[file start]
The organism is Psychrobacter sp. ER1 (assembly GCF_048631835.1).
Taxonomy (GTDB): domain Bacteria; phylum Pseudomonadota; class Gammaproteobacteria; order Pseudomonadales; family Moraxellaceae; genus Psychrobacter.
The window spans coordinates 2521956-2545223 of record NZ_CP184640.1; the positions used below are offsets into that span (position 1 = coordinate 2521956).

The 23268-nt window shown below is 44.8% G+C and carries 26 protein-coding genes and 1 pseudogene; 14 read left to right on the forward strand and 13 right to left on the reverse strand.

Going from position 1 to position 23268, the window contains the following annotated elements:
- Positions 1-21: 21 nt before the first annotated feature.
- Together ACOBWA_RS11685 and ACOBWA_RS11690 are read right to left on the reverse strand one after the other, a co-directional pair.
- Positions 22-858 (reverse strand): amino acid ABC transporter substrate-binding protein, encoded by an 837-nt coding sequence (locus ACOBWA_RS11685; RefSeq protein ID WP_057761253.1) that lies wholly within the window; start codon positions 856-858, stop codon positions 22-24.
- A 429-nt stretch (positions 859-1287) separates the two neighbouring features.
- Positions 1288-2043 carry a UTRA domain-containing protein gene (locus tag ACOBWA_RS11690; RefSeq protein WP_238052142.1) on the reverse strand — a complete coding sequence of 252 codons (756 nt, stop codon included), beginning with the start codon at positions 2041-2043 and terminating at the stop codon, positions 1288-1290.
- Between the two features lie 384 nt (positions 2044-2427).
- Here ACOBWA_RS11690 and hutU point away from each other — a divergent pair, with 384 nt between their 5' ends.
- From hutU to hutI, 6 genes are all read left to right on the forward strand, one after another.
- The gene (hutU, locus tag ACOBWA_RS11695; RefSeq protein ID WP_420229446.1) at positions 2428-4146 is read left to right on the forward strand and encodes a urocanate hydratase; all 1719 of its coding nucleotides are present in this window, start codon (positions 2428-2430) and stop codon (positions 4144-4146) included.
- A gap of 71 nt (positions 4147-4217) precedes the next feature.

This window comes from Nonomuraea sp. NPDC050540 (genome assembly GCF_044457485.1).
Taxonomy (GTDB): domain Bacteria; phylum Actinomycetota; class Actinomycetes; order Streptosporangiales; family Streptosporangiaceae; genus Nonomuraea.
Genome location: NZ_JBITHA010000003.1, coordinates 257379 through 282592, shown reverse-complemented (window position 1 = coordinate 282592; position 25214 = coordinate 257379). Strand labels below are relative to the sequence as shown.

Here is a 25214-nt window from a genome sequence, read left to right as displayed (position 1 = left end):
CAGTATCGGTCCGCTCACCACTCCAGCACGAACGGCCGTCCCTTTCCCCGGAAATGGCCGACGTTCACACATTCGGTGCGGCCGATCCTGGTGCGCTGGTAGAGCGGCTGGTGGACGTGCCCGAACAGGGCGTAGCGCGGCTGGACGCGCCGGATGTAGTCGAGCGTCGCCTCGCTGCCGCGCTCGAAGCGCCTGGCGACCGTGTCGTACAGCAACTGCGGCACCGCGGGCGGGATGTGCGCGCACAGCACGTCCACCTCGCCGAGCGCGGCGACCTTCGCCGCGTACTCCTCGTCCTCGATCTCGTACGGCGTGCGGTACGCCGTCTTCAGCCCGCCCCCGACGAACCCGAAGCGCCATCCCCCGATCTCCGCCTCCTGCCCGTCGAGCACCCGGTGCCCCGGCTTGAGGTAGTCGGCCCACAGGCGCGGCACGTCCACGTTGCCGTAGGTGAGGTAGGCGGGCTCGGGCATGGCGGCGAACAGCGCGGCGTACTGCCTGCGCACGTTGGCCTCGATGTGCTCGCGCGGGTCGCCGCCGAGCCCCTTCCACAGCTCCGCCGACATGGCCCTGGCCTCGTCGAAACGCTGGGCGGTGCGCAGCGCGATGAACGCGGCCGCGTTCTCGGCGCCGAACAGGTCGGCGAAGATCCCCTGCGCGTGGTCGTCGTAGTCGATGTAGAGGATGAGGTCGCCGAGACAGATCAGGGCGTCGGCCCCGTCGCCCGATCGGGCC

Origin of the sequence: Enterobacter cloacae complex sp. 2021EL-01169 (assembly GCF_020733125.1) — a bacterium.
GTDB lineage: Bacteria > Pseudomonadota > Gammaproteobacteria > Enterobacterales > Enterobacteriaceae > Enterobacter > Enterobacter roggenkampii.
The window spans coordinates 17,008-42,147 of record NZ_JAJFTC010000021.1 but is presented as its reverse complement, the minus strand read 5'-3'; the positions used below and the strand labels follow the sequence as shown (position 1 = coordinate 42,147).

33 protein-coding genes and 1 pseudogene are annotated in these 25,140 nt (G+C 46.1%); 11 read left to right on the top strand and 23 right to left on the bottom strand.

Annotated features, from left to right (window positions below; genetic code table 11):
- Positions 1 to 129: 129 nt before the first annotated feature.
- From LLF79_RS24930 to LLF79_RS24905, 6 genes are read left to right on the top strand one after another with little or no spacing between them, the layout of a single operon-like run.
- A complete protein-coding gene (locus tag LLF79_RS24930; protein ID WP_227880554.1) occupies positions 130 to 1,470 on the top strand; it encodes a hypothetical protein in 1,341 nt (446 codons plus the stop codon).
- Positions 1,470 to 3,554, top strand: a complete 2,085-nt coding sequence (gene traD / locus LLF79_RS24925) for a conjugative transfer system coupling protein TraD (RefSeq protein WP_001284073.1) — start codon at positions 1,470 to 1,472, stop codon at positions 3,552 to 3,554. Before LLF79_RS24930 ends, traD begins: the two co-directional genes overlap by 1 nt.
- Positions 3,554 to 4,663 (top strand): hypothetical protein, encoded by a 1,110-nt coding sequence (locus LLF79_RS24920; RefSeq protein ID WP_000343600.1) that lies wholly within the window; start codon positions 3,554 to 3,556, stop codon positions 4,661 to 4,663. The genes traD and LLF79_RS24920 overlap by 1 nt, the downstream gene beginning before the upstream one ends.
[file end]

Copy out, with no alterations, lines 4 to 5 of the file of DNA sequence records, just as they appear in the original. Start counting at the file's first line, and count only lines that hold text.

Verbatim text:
The 23268-nt window shown below is 44.8% G+C and carries 26 protein-coding genes and 1 pseudogene; 14 read left to right on the forward strand and 13 right to left on the reverse strand.

Going from position 1 to position 23268, the window contains the following annotated elements: